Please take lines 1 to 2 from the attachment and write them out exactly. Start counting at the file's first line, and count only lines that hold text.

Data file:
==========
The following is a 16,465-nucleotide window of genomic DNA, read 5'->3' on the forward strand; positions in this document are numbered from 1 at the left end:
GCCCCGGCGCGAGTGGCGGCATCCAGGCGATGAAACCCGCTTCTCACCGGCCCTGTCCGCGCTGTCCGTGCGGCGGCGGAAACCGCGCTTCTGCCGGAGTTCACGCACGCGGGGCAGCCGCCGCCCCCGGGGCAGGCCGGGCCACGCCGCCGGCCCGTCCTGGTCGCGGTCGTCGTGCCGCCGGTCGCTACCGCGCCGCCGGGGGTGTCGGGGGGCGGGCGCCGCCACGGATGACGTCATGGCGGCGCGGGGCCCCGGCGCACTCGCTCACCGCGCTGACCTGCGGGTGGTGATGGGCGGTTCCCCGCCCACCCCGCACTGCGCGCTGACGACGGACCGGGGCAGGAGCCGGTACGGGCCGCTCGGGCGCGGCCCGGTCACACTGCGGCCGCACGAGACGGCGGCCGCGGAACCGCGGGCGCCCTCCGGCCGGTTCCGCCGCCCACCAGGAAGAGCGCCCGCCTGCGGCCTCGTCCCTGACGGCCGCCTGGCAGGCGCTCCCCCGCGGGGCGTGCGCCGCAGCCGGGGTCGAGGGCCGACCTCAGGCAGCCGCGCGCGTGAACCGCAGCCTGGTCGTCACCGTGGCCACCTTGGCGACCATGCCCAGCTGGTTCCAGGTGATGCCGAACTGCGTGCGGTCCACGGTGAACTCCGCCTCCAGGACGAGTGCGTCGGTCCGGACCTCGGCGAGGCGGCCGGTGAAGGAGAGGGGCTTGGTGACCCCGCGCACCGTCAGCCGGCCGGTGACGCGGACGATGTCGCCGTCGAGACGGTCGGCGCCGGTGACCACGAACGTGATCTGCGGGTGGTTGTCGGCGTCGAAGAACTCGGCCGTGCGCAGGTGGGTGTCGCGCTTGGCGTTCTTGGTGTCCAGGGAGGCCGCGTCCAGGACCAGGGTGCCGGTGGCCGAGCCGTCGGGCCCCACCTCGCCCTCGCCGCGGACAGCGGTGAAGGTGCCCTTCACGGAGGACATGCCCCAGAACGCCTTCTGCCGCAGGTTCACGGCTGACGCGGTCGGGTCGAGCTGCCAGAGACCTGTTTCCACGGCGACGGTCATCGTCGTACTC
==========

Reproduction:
The following is a 16,465-nucleotide window of genomic DNA, read 5'->3' on the forward strand; positions in this document are numbered from 1 at the left end:
GCCCCGGCGCGAGTGGCGGCATCCAGGCGATGAAACCCGCTTCTCACCGGCCCTGTCCGCGCTGTCCGTGCGGCGGCGGAAACCGCGCTTCTGCCGGAGTTCACGCACGCGGGGCAGCCGCCGCCCCCGGGGCAGGCCGGGCCACGCCGCCGGCCCGTCCTGGTCGCGGTCGTCGTGCCGCCGGTCGCTACCGCGCCGCCGGGGGTGTCGGGGGGCGGGCGCCGCCACGGATGACGTCATGGCGGCGCGGGGCCCCGGCGCACTCGCTCACCGCGCTGACCTGCGGGTGGTGATGGGCGGTTCCCCGCCCACCCCGCACTGCGCGCTGACGACGGACCGGGGCAGGAGCCGGTACGGGCCGCTCGGGCGCGGCCCGGTCACACTGCGGCCGCACGAGACGGCGGCCGCGGAACCGCGGGCGCCCTCCGGCCGGTTCCGCCGCCCACCAGGAAGAGCGCCCGCCTGCGGCCTCGTCCCTGACGGCCGCCTGGCAGGCGCTCCCCCGCGGGGCGTGCGCCGCAGCCGGGGTCGAGGGCCGACCTCAGGCAGCCGCGCGCGTGAACCGCAGCCTGGTCGTCACCGTGGCCACCTTGGCGACCATGCCCAGCTGGTTCCAGGTGATGCCGAACTGCGTGCGGTCCACGGTGAACTCCGCCTCCAGGACGAGTGCGTCGGTCCGGACCTCGGCGAGGCGGCCGGTGAAGGAGAGGGGCTTGGTGACCCCGCGCACCGTCAGCCGGCCGGTGACGCGGACGATGTCGCCGTCGAGACGGTCGGCGCCGGTGACCACGAACGTGATCTGCGGGTGGTTGTCGGCGTCGAAGAACTCGGCCGTGCGCAGGTGGGTGTCGCGCTTGGCGTTCTTGGTGTCCAGGGAGGCCGCGTCCAGGACCAGGGTGCCGGTGGCCGAGCCGTCGGGCCCCACCTCGCCCTCGCCGCGGACAGCGGTGAAGGTGCCCTTCACGGAGGACATGCCCCAGAACGCCTTCTGCCGCAGGTTCACGGCTGACGCGGTCGGGTCGAGCTGCCAGAGACCTGTTTCCACGGCGACGGTCATCGTCGTACTC